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Full-Text Articles in Race, Ethnicity and Post-Colonial Studies

Developing And Sustaining Political Citizenship For Poor And Marginalized People: The Evelyn T. Butts Story, Kenneth Cooper Alexander Jan 2019

Developing And Sustaining Political Citizenship For Poor And Marginalized People: The Evelyn T. Butts Story, Kenneth Cooper Alexander

Dissertations & Theses

This study tells the deep, rich story of Evelyn T. Butts, a grassroots civil rights champion in Norfolk, Virginia, whose bridge leadership style can teach and inspire new generations about political, community, and social change. Butts used neighbor-to-neighbor skills to keep her community connected with the national civil rights movement, which had heavily relied on grassroots leaders—especially women—for much of its success in overthrowing America’s Jim Crow system of segregation and suppression. She is best-known for her 1963 lawsuit that resulted in the U.S. Supreme Court’s 1966 decision to ban poll taxes for state and ...


Manumissions Database, Charleston District, South Carolina (1776-1800), John Marks Jun 2018

Manumissions Database, Charleston District, South Carolina (1776-1800), John Marks

The Magazine of Early American Datasets (MEAD)

This database contains all of the manumissions filed in Charleston District from 1776-1800 contained in the Miscellaneous Records section of the South Carolina Department of Archives and History. After 1800, South Carolina changed its manumission laws (requiring court approval for manumission), causing the paperwork associated with them to be filed elsewhere (likely with the no longer extent records of the court of magistrates and freeholders.

For more information, see John Garrison Marks, "Race and Freedom in the African Americas: Free People of Color and Social Mobility in Cartagena and Charleston," PhD Dissertation (2016, Rice University).


Crusader Orientalism: Depictions Of The Eastern Other In Medieval Crusade Writings, Henry Schaller Jan 2018

Crusader Orientalism: Depictions Of The Eastern Other In Medieval Crusade Writings, Henry Schaller

Summer Research

This paper examines the ways in which different texts (crusade chronicles, French epic poems, and crusade sermons) written during the early Crusades and Crusader States created a coherent portrait of the East. It compare the ways Edward Said’s Orientalism, which examines colonial texts, and the effect their portrait of the East had on European identity, with texts of the Crusades. These texts cast the Orient into a place that was the antithesis of Christendom, defining what it meant to have a Christian, European white identity. This was done through representations of: threatening sexuality, skin color, unlimited wealth, and a ...


Civil Rights Gone Wrong: Racial Nostalgia, Historical Memory, And The Boston Busing Crisis In Contemporary Children’S Literature, Lynnell L. Thomas Jan 2017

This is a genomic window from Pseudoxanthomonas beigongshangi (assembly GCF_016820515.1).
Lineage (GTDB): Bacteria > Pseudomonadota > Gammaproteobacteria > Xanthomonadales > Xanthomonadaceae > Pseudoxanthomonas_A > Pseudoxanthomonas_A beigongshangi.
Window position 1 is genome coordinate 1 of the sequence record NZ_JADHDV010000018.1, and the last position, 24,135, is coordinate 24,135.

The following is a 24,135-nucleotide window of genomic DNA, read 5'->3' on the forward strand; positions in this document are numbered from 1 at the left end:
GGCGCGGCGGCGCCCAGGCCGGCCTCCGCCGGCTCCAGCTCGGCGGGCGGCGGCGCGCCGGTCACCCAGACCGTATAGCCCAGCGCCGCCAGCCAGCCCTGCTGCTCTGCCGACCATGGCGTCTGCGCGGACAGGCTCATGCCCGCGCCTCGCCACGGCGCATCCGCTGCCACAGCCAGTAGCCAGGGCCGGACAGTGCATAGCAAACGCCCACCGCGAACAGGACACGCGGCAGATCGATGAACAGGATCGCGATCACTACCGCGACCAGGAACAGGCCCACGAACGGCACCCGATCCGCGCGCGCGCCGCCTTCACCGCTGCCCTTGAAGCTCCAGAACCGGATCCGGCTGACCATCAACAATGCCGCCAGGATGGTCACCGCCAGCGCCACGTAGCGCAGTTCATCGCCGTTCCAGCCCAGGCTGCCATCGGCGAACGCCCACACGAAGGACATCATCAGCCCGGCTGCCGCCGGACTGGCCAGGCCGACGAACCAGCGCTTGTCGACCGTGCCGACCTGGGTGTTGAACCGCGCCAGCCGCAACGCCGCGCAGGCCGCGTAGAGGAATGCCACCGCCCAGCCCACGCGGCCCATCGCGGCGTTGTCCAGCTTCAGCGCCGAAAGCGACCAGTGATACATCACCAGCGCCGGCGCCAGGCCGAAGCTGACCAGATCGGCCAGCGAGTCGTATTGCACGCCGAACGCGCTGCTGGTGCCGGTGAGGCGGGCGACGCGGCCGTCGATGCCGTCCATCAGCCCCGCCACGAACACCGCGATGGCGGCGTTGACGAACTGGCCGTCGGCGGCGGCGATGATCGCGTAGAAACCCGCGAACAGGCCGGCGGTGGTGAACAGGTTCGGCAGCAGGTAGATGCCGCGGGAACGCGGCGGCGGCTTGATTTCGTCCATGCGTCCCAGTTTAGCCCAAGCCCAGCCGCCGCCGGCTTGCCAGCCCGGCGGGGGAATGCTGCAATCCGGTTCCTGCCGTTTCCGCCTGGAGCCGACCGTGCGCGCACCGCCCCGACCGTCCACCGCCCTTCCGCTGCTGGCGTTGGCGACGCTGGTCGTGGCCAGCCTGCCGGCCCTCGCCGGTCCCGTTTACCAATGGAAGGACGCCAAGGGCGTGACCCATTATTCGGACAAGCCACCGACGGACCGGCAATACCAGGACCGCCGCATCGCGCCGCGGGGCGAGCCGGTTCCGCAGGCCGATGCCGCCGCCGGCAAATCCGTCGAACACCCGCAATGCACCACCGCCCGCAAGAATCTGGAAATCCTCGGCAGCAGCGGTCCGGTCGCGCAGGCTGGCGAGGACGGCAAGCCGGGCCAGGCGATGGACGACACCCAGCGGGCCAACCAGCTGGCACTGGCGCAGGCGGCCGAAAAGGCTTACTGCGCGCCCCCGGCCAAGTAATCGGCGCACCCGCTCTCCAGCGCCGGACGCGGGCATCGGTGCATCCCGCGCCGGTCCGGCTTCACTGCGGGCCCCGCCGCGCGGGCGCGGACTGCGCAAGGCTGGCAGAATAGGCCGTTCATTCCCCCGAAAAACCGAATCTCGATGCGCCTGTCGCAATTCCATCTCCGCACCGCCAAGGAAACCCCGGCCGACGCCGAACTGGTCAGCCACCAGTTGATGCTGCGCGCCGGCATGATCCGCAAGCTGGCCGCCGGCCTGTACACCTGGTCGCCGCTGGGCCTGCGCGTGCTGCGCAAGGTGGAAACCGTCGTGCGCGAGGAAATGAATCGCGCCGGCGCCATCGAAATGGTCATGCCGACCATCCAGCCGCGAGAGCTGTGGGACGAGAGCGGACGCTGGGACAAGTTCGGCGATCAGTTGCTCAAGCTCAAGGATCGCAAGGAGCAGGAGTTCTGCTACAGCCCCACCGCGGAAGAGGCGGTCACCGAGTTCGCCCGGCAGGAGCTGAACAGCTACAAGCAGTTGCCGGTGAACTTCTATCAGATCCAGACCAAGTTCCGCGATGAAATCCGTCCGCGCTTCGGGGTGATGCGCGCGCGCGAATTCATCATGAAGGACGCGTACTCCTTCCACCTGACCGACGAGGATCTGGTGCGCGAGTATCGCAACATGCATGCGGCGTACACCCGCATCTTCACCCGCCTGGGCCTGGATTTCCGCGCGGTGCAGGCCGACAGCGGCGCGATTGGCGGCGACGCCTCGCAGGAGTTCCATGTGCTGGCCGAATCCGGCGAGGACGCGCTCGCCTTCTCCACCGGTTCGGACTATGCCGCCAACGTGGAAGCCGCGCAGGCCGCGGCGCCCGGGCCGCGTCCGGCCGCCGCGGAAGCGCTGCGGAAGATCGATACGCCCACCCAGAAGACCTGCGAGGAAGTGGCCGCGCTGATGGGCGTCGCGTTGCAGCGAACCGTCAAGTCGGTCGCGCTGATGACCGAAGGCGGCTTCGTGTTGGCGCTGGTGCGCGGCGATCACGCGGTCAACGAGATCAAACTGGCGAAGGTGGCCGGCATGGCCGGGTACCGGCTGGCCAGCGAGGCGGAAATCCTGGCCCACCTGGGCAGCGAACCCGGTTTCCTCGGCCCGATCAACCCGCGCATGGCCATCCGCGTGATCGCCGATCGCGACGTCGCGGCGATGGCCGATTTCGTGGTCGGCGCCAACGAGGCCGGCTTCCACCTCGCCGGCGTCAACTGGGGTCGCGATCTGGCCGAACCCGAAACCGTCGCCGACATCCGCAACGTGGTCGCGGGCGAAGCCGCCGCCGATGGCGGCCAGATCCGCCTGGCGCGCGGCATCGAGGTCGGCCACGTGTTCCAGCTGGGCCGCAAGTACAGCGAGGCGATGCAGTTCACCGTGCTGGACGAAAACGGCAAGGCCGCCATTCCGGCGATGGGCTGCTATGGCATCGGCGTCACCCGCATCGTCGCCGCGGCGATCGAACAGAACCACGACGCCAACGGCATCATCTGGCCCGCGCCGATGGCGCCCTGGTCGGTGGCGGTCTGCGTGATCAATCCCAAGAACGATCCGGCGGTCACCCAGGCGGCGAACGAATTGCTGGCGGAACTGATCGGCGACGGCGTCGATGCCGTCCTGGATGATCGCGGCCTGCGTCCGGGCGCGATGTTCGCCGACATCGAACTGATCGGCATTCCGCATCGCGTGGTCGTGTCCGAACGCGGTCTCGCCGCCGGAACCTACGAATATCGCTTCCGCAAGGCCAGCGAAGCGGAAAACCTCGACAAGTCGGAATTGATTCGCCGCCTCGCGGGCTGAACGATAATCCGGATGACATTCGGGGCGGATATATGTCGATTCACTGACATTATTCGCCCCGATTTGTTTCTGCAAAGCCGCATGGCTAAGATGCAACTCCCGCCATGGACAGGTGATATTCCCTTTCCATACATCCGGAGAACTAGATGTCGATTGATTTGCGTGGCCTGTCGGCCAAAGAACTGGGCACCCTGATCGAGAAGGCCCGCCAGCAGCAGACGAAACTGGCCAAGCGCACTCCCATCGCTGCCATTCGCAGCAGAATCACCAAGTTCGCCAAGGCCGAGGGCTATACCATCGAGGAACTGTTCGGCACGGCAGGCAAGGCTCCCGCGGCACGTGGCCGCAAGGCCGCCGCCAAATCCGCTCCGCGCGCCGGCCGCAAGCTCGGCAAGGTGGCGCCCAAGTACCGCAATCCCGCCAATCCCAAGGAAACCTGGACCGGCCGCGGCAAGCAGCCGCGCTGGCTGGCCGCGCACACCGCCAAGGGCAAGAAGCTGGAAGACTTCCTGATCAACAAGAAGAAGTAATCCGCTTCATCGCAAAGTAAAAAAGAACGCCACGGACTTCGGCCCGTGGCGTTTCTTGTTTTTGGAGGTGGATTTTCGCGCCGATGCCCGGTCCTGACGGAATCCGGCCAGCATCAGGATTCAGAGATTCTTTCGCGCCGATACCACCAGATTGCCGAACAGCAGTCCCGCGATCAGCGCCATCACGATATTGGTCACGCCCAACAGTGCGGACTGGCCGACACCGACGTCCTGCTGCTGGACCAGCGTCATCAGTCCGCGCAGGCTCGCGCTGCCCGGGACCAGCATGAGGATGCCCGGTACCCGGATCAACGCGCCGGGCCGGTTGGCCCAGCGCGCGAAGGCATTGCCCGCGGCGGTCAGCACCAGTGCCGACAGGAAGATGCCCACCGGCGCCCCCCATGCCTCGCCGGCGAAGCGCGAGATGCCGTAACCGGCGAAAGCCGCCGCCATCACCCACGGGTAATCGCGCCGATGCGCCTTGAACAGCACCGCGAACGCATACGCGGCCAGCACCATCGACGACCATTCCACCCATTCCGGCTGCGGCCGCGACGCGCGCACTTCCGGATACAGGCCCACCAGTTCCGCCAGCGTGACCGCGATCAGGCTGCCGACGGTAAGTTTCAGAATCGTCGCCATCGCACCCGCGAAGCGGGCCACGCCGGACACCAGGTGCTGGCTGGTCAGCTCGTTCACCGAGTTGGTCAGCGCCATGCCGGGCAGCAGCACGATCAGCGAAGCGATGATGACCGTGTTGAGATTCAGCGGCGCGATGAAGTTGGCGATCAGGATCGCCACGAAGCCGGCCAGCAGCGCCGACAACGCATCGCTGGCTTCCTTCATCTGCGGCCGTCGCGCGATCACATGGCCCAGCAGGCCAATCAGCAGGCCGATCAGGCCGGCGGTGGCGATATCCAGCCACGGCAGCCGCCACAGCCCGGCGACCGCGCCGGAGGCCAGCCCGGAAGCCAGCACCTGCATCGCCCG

Civil Rights Gone Wrong: Racial Nostalgia, Historical Memory, And The Boston Busing Crisis In Contemporary Children’S Literature, Lynnell L. Thomas

American Studies Faculty Publication Series

On May 14, 2014, three white Boston city councilors refused to vote to approve a resolution honoring the sixtieth anniversary of Brown v. the Board of Education because, as one remarked, “I didn’t want to get into a debate regarding forced busing in Boston.” Against the recent national proliferation of celebrations of civil rights milestones and legislation, the controversy surrounding the fortieth anniversary of the court decision that mandated busing to desegregate Boston public schools speaks volumes about the historical memory of Boston’s civil rights movement. Two highly acclaimed contemporary works of children’s literature set during or ...


(Un)Making The Food Desert: Food, Race, And Redevelopment In Miami's Overtown Community, William Hall Nov 2016

(Un)Making The Food Desert: Food, Race, And Redevelopment In Miami's Overtown Community, William Hall

FIU Electronic Theses and Dissertations

In recent years, efforts to transform food environments have played a key role in urban revitalization strategies. On one hand, concerns over urban food deserts have spurred efforts to attract supermarkets to places where access to healthy food is difficult for lower income residents. On the other, the creation of new spaces of consumption, such as trendy restaurants and food retail, has helped cities rebrand low-income communities as cultural destinations of leisure and tourism. In cities around the US, these processes often overlap, converting poorer neighborhoods into places more desirable for the middle-class. My dissertation research examines the social and ...


The Sound Of Silence: Ideology Of National Identity And Racial Inequality In Contemporary Curaçao, Angela E. Roe Jul 2016

The Sound Of Silence: Ideology Of National Identity And Racial Inequality In Contemporary Curaçao, Angela E. Roe

FIU Electronic Theses and Dissertations

This dissertation addresses racism in contemporary Curaçao—a former Dutch colony in the Caribbean that remains a component of the Kingdom of The Netherlands. The dissertation theorizes racism as a partially hidden constituent of the island’s ideology of national identity, which throughout its history has emulated hybridity before being influenced, more recently, by multiculturalism. The research’s main objective is to uncover the ways race and racism have been entangled with Curaçao’s hegemonic ideology of national identity, a reality too often omitted and always under-theorized in Dutch and Dutch Caribbean scholarship.